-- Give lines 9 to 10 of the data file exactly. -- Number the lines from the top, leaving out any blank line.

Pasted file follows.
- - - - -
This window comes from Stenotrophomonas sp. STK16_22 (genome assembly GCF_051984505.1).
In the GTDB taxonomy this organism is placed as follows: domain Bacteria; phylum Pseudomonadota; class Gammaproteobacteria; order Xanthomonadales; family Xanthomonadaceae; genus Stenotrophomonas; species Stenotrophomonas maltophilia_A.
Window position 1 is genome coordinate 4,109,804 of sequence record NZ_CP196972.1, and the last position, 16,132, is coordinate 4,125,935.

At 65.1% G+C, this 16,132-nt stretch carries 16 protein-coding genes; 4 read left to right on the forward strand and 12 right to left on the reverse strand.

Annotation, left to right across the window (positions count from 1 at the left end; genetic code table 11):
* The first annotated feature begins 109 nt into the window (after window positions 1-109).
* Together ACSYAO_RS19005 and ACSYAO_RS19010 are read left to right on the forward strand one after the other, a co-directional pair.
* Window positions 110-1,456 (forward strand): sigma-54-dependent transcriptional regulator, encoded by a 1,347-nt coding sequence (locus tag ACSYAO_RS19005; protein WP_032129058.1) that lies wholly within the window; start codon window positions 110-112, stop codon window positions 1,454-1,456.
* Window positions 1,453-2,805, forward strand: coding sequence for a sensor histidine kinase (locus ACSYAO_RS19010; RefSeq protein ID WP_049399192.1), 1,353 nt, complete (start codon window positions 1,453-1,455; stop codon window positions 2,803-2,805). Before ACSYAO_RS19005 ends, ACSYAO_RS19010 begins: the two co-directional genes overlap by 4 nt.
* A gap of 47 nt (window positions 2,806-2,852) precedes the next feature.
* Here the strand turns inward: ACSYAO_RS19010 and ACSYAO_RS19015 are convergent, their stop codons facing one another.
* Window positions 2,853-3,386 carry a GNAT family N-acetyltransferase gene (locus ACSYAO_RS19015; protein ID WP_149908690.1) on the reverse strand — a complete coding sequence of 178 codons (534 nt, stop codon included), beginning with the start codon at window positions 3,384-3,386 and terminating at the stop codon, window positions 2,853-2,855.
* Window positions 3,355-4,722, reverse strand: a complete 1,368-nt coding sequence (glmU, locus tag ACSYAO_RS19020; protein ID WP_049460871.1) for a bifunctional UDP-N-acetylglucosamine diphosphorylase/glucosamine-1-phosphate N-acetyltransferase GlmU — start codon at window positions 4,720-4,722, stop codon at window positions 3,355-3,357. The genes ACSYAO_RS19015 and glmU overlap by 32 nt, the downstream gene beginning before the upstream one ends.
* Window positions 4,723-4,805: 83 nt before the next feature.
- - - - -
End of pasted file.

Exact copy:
* Window positions 1,453-2,805, forward strand: coding sequence for a sensor histidine kinase (locus ACSYAO_RS19010; RefSeq protein ID WP_049399192.1), 1,353 nt, complete (start codon window positions 1,453-1,455; stop codon window positions 2,803-2,805). Before ACSYAO_RS19005 ends, ACSYAO_RS19010 begins: the two co-directional genes overlap by 4 nt.
* A gap of 47 nt (window positions 2,806-2,852) precedes the next feature.